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Intimate Apparel

Mrs. Van Buren; Esther

Mrs. Van Buren; Esther

I haven’t posted here in my photography blog for a little while, partly because I’ve been busy writing in my writing-blog, and also because I’ve been doing a lot of shooting at the community theater where I shoot. This is the third-straight weekend I’ve been at the theater for one thing or another. The life of a freebie volunteer is busy, busy, busy.

Yesterday I did a publicity-shoot at a rehearsal for a play called “Intimate Apparel”, which will run in the month of February. It is a drama about a black seamstress in New York in 1905. The playwright, director and major roles are all black. This will be performed in the theater’s loft with a minimalist set, so the brick wall is pretty much what the audience is going to see. Since we are still 2-weeks away from opening there are not a lot of props and the venue was strewn with BS, so I had to keep the angles and perspective within certain bounds and “shoot around” a bunch of stuff. One of the classic mistakes snap-shooters make is not paying attention to the background. Because the props weren’t really ready yet, I also had to avoid stuff like modern chairs, bags with logos and printing and bright orange ball-point pens that the actors were carrying around. This is why some of the shots look cutoff at the waist. Still, I’d rather have a subject cut at the waist than show a pizza-box or cell-phone lying next to them. Remember, when you are shooting a rehearsal it is the director who is in-charge not the photographer, so I am not in complete control of the situation. These are going to be used for online and print-media publicity, so the people are more important than the set anyway.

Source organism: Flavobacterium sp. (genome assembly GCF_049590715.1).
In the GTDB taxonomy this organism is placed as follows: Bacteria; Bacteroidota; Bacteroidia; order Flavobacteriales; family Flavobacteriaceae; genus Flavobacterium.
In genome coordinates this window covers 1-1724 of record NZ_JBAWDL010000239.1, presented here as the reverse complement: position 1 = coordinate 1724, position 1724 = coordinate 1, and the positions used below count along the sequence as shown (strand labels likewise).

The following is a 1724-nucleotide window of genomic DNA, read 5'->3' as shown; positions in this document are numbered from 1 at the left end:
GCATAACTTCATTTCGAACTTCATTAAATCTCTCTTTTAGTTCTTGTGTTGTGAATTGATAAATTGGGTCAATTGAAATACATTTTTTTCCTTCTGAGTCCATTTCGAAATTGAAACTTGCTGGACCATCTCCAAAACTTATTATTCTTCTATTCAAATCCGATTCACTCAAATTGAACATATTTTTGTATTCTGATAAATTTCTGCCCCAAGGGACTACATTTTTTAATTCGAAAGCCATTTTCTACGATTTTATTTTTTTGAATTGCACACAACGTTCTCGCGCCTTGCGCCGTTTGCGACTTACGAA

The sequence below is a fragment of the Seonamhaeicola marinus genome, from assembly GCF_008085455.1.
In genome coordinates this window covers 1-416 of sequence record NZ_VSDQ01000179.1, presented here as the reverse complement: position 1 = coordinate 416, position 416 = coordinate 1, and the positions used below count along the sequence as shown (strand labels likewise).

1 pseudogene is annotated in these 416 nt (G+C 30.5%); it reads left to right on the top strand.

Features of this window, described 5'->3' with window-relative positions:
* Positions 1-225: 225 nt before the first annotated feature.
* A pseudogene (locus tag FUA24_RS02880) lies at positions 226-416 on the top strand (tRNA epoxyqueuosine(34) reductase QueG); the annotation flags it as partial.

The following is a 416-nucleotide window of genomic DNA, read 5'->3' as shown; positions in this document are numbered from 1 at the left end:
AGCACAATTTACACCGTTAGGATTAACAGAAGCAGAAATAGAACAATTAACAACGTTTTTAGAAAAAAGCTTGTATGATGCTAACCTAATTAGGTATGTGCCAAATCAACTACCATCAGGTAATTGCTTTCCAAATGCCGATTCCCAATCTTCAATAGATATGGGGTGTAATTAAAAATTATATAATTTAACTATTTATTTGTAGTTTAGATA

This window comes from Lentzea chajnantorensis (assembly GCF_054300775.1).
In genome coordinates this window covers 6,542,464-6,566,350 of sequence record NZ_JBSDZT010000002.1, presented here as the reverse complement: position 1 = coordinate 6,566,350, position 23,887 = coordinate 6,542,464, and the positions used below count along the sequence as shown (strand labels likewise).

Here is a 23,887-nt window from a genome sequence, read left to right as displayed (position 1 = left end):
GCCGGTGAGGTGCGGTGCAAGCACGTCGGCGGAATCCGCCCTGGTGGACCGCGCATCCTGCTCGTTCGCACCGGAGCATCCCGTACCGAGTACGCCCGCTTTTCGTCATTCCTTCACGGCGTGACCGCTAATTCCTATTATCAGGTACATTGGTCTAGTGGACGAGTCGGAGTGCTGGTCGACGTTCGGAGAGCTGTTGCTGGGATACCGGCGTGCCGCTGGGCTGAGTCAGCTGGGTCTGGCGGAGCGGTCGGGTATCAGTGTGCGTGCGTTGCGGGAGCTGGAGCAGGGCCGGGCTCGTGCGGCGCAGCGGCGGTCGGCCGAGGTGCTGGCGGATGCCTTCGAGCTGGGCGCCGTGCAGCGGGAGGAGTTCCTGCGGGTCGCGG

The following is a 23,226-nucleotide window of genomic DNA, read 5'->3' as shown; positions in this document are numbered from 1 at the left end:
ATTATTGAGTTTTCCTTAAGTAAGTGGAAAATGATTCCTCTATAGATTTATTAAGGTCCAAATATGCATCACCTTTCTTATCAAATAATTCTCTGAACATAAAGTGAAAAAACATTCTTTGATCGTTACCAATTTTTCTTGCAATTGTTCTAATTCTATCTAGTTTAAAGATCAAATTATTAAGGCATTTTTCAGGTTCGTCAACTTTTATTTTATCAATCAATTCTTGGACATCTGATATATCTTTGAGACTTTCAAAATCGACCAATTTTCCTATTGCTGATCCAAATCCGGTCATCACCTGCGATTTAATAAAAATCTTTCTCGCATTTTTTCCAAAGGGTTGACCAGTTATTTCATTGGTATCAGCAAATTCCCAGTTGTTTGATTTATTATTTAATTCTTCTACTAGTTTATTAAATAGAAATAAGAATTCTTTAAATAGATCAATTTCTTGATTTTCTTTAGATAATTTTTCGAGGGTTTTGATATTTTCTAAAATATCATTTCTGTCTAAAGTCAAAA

George; Esther

George; Esther

Because the loft of the theater has lousy light, I brought along and used my own speedlights. As I have described before, I generally use 2 Canon 580EX lights into small reflecting umbrellas at ½-power and fired with Cactus-V4 RF triggers. I set up the lights to crisscross the stage; the light at camera-left pointing to the stage at camera-right, and the light on camera-right pointed at the stage area on camera-left. I also try to keep the lights as elevated as possible and point down so that any shadows that do happen will be angled down and look a little more natural.

One thing that is always a technical challenge for me is the dark complexions of black actors. This is especially true when there are white as well as black actors on stage, or as in this case where the black actress was wearing a white dress. You need the exposure to fully illuminate the face, which is the most critical part, but you still want the white clothes to retain detail and not get “blown”. The most important thing is to not blow important highlights, because that simply cannot be recovered (“blown” literally means that the digital data is not there). It is much easier to bring up areas that are too dark than work with blown highlights. In most of these cases I first boosted the “shadows” somewhat in Lightroom, and then within NIK Viveza I was also able to select facial shadows and bring them up a little further too. Those NIK modules are really great. I use Viveza all the time and I highly recommend it.

Mayme; Esther

Mayme; Esther


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